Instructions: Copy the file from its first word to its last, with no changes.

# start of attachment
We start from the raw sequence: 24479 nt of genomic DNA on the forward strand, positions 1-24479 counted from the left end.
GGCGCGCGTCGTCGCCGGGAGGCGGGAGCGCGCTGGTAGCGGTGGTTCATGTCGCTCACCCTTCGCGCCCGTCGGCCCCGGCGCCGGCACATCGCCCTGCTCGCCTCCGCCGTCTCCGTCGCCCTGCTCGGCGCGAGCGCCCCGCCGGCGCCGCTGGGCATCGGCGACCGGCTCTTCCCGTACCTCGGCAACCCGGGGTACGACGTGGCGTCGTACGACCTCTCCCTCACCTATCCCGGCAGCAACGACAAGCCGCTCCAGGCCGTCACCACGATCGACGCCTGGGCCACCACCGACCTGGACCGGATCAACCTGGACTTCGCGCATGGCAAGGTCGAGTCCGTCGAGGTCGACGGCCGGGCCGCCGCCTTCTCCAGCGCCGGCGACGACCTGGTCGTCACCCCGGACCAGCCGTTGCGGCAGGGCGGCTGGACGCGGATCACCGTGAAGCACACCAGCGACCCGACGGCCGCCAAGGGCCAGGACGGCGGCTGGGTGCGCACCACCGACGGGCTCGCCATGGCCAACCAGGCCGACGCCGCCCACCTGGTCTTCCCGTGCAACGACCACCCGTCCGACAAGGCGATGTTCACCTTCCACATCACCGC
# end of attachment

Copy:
We start from the raw sequence: 24479 nt of genomic DNA on the forward strand, positions 1-24479 counted from the left end.
GGCGCGCGTCGTCGCCGGGAGGCGGGAGCGCGCTGGTAGCGGTGGTTCATGTCGCTCACCCTTCGCGCCCGTCGGCCCCGGCGCCGGCACATCGCCCTGCTCGCCTCCGCCGTCTCCGTCGCCCTGCTCGGCGCGAGCGCCCCGCCGGCGCCGCTGGGCATCGGCGACCGGCTCTTCCCGTACCTCGGCAACCCGGGGTACGACGTGGCGTCGTACGACCTCTCCCTCACCTATCCCGGCAGCAACGACAAGCCGCTCCAGGCCGTCACCACGATCGACGCCTGGGCCACCACCGACCTGGACCGGATCAACCTGGACTTCGCGCATGGCAAGGTCGAGTCCGTCGAGGTCGACGGCCGGGCCGCCGCCTTCTCCAGCGCCGGCGACGACCTGGTCGTCACCCCGGACCAGCCGTTGCGGCAGGGCGGCTGGACGCGGATCACCGTGAAGCACACCAGCGACCCGACGGCCGCCAAGGGCCAGGACGGCGGCTGGGTGCGCACCACCGACGGGCTCGCCATGGCCAACCAGGCCGACGCCGCCCACCTGGTCTTCCCGTGCAACGACCACCCGTCCGACAAGGCGATGTTCACCTTCCACATCACCGC